It’s not a secret that Omega has always aimed to innovate and improve. In 2013, Omega released a watch capable of resisting magnetic fields up to 15,000 gauss and it would subsequently lead to the creation of co-axial escapement and the exalted Master Chronometer Certification. Omega has just released the new Omega Speedmaster Super Racing Co-Axial Master Chronometer Chronograph watch to commemorate that historical event in Omega’s history. It is undoubtedly the best-in-class for the industry now that it is equipped with Omega’s newest Spirate System which allows for ultra-fine rate adjustments and is released in 2023, ensuring an accuracy of +0 and +2 seconds/day.
Residing inside a stainless steel case measuring 44.25 mm x 14.9 mm, the new watch has a black sandwich dial with a honeycomb pattern and racing-style minute-track. Encircling the dial is the black ceramic bezel ring with a tachymeter scale in yellow “grand feu” enamel. The gradient chronograph hand and the yellow and black striped small seconds hand at 9 o’clock are also in this bold yellow color. The register at 3 o’clock offers readings for 60 minutes/12 hours as well as serving as a second-time zone. The day of the month is indicated by the window at 3 or 6 o’clock or by the 9 o’clock subdial. The black arrowhead indexes are diamond-polished and beveled, and they’re filled with a brand-new Super-LumiNova that glows a distinct yellow. The “10” in the Speedmaster logo font appears in a date window at 6 o’clock as a tribute to the anniversary of the Seamaster Aqua Terra >15’000 GAUSS. With Scratch‑resistant sapphire crystal with anti‑reflective treatment on both sides, water resistance is rated at 50 meters (5 bar). The caseback as well as transparent sapphire crystal.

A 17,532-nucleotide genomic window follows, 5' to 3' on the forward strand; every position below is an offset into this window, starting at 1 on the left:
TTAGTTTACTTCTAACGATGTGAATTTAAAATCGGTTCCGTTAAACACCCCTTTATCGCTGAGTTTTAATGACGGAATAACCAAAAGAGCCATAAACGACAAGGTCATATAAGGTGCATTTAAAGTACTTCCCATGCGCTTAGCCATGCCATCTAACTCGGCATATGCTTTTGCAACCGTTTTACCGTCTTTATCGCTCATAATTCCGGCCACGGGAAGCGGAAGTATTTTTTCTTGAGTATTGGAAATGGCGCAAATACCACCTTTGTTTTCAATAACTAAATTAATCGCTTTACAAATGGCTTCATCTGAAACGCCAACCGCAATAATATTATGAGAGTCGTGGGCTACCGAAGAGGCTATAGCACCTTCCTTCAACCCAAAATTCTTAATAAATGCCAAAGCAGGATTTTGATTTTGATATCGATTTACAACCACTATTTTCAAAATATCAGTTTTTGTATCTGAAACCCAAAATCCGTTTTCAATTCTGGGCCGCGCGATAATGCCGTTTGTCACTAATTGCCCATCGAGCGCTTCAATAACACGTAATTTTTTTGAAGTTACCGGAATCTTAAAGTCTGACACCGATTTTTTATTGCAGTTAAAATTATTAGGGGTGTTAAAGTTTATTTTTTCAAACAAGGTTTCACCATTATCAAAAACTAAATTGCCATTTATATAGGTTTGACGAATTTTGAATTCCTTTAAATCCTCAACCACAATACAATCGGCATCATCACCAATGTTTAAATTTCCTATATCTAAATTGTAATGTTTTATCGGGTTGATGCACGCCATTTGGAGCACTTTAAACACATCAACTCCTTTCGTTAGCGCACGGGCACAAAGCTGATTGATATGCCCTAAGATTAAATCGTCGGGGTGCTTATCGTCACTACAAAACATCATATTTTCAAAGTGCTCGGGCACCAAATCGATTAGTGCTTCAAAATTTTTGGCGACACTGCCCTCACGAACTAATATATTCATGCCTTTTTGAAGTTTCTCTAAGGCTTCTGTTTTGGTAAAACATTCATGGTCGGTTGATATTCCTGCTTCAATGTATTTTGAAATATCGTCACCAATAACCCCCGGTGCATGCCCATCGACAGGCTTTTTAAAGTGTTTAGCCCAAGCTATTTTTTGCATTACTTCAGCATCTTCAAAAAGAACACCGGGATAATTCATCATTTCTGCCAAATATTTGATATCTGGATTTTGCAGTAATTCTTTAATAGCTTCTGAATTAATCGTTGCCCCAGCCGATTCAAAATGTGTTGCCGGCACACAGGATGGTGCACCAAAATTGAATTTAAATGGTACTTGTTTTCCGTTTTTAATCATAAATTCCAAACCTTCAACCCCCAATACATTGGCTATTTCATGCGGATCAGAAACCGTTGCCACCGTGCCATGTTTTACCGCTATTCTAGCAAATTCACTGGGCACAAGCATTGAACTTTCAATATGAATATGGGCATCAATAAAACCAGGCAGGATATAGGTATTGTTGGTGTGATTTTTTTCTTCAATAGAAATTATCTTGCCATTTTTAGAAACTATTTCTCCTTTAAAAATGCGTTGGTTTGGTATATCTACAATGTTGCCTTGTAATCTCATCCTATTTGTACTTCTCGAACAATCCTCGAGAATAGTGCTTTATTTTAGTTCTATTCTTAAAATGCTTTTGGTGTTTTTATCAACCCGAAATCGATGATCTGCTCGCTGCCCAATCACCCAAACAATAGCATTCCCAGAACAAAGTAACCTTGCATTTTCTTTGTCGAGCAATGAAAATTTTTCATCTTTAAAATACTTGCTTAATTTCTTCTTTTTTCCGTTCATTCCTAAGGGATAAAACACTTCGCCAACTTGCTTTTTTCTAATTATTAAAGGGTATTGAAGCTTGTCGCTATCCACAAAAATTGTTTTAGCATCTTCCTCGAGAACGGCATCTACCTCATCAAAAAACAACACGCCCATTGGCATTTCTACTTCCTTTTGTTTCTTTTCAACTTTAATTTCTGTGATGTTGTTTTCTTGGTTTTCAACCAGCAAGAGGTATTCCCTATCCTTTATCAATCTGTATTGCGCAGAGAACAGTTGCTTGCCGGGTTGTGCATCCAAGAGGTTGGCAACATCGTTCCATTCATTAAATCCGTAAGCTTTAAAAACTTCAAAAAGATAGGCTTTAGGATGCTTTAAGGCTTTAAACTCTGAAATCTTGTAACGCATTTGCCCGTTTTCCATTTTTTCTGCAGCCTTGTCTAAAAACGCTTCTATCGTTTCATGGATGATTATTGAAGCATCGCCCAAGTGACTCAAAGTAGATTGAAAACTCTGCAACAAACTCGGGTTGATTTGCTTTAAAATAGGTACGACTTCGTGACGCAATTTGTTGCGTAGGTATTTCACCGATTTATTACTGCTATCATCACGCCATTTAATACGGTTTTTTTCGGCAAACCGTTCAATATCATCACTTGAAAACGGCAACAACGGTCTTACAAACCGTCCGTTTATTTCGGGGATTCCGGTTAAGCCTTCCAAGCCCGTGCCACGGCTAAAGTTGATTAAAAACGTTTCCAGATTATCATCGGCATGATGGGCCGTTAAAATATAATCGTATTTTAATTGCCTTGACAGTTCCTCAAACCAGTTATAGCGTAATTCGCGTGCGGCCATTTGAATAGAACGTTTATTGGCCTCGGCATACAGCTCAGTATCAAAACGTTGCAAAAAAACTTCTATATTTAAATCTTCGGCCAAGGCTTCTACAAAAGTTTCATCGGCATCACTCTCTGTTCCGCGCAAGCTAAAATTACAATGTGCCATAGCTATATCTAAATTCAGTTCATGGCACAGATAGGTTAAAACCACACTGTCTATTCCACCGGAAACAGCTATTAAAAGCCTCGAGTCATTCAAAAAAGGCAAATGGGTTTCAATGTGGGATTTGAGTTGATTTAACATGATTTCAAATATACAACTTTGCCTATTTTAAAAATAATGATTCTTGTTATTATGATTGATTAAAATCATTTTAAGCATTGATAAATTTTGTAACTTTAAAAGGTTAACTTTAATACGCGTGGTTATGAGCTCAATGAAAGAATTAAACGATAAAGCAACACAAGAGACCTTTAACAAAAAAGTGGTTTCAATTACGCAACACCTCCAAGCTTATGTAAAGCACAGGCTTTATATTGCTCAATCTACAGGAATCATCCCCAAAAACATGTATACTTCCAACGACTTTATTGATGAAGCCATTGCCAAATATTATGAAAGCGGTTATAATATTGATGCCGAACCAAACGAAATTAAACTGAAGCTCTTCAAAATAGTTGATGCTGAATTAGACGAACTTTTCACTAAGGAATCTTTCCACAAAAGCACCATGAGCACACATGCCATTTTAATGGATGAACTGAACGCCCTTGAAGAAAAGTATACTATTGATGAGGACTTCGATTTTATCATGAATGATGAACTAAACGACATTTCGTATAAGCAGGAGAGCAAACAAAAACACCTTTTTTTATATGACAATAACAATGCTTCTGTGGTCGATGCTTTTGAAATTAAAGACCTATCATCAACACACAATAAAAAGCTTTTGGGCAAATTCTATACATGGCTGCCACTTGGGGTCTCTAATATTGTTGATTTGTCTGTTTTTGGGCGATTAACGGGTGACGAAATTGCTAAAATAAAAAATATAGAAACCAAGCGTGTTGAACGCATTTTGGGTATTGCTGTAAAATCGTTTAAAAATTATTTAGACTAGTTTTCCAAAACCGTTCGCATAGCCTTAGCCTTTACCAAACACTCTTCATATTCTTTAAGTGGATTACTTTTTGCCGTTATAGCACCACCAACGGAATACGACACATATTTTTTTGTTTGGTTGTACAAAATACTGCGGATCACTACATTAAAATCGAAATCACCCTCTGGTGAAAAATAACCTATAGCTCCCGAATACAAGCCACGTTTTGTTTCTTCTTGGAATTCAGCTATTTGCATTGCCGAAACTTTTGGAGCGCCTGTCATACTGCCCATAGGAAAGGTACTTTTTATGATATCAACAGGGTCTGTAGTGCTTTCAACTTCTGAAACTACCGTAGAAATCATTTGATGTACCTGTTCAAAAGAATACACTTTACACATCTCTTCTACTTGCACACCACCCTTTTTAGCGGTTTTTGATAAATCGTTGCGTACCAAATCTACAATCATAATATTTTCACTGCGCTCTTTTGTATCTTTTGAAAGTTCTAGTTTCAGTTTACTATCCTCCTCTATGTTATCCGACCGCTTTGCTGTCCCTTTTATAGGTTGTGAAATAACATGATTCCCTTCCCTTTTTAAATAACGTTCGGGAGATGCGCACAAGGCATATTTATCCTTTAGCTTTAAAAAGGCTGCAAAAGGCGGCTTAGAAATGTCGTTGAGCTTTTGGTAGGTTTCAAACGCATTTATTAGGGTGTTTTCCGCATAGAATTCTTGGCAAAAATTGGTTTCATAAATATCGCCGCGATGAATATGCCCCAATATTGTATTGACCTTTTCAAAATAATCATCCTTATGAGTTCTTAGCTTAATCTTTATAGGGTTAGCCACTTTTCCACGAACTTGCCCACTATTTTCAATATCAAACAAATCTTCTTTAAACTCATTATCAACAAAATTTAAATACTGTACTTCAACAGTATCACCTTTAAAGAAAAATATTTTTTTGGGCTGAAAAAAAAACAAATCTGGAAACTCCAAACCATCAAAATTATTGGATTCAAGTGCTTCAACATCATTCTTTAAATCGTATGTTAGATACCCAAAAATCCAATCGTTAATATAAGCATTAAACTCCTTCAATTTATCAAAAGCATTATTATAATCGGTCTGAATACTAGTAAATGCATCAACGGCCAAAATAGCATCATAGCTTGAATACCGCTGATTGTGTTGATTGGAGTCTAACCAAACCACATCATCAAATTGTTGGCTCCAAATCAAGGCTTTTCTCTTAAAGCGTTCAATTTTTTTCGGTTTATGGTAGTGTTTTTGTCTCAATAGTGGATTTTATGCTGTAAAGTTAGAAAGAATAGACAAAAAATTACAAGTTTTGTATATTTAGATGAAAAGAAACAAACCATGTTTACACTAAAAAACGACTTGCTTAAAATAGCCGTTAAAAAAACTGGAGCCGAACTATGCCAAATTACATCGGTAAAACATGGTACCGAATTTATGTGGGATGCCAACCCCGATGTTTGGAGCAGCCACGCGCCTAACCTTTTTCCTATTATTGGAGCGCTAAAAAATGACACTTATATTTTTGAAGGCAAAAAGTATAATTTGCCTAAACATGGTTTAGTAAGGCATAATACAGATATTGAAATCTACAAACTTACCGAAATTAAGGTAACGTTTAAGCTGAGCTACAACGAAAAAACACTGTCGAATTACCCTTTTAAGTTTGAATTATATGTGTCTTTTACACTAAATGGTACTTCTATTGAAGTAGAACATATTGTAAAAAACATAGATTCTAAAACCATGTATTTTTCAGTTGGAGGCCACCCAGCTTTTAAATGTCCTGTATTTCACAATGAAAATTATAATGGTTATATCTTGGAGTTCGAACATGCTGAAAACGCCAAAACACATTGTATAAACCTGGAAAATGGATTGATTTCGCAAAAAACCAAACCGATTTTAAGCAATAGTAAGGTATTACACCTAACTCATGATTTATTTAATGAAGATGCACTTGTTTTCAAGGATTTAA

The automatic Co-Axial Master Chronometer 9920 from Omega is the movement driving the Omega Speedmaster Super Racing. It is the first movement to incorporate the brand-new Spirate System, which is a patent-pending technology, and it has received the highest level of certification available in the watch industry from the Swiss Federal Institute of Metrology (METAS). Like the watch it is honoring, it is resistant to magnetic fields reaching 15,000 gauss and offering 60 hours of power reserve.
We’re live from Omega HQ in Biel, Switzerland, where the brand unveiled a two-prong release: One part new watch, one part new technical innovation. Omega has been teasing a “tiny device” and that device was announced today as “Spirate.” The trademarked word is a combination of two other words: Spiral (made from silicon) and the word Rate.
The result is a patented new spiral technology with enhanced accuracy by way of a fine-tuning system that offers the ability to finesse the movement plus or minus 0.1 seconds per day resulting in a complete accuracy of 0/+2 seconds per day.
From a methodological standpoint, this is made possible by an articulated structure with flexible bearings that allow a watchmaker to adjust the stiffness of the balance spring using a mechanism on the balance bridge. This new Spirate system is 10 times more efficient than that of the free-sprung balance and the fine-tuning can be done quickly and easily at an Omega boutique.
Before this movement is cased, it is tested to plus or minus one second per day with the fine-tuning tolerance of plus or minus 0.1 seconds per day. Once cased and METAS certified, Omega has been able to achieve a certified accuracy rating of 0/+2 seconds.
Thanks to Omega’s ability to industrialize this complex watchmaking feat, the tech will eventually make its way into a number of Omega models. But today, it debuts in one specific model with a brand new name: The Omega Speedmaster Super Racing. It’s a super watch with racing ties that has super mechanics under the hood. Now that we’ve covered those mechanics on a surface level, let’s look at the aesthetics.
This new Omega release is not only about a new Speedmaster but also about pushing boundaries in terms of accuracy. Meet the Omega Speedmaster Super Racing 322.214.171.124.01.003, featuring the new Spirate System. This watch is a visual tribute to the Omega Seamaster Aqua Terra “Bumblebee” (the black and yellow version) introduced exactly 10 years ago, which was antimagnetic to over 15,000 gauss.